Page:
Arizona State Press: 'Your voice makes a difference to the people of Darfur'. Daoud Hari knows what it's like to be a refugee. He knows what it's like to flee from his own government, and what it's like to be imprisoned and tortured. He knows, because he is a refugee from the genocide in Darfur. Hari spoke to about 150 ASU students, faculty and community members Tuesday evening to share his experiences as a Darfurian refugee. Along with Ibrahim Mousa Adam, another refugee, Hari came to ASU as a part of Voices for Darfur, a traveling presentation of the Save Darfur Coalition and sponsored by the ASU chapter of Students Taking Action Now: Darfur. "I have a vision in the future that if the genocide was corrected, the Sudanese people would be secure," he told the audience. "Sudanese people would have peace." Hari, who was once jailed and arrested while translating for a Chicago Tribune reporter in Darfur, shared numerous stories from his time in the region. Hari translated for media outlets such as The New York Times, BBC and National Geographic, and while helping them, witnessed villages being burned down, victims being captured by the Janjaweed and the killing of numerous people, he said. It's important to have U.S. commitment to ending the genocide because peacekeepers need to be sent into Darfur to make the country safe and secure, Hari said. "Your voice makes a difference to people of Darfur, because they know they are not alone," Adam said. "You can ask your President Bush, your government officials, to send peacekeeping forces into Darfur."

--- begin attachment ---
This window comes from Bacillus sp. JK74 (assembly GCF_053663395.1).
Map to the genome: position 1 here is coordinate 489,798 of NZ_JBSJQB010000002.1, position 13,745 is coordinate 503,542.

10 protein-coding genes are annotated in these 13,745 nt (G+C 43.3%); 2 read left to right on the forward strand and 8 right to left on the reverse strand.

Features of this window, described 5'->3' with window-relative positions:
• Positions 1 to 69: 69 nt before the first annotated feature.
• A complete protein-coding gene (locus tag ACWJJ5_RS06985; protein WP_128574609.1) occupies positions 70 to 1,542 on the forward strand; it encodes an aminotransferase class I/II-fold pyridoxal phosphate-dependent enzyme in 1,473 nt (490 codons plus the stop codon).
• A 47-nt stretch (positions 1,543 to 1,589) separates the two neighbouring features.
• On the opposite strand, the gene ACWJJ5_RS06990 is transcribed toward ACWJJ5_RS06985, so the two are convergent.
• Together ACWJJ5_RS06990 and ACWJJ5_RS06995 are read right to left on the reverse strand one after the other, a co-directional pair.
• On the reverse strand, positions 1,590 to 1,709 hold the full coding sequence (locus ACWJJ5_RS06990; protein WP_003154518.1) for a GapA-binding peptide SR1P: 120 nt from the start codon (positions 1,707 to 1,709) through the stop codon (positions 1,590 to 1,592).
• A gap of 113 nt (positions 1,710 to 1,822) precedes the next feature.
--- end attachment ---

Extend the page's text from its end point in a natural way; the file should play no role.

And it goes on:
The Darfur Daily News is a service of the Save Darfur Coalition.  To subscribe to the Daily News, please email [email protected]. For media inquiries, please contact Ashley Roberts at (202) 478-6181, or [email protected].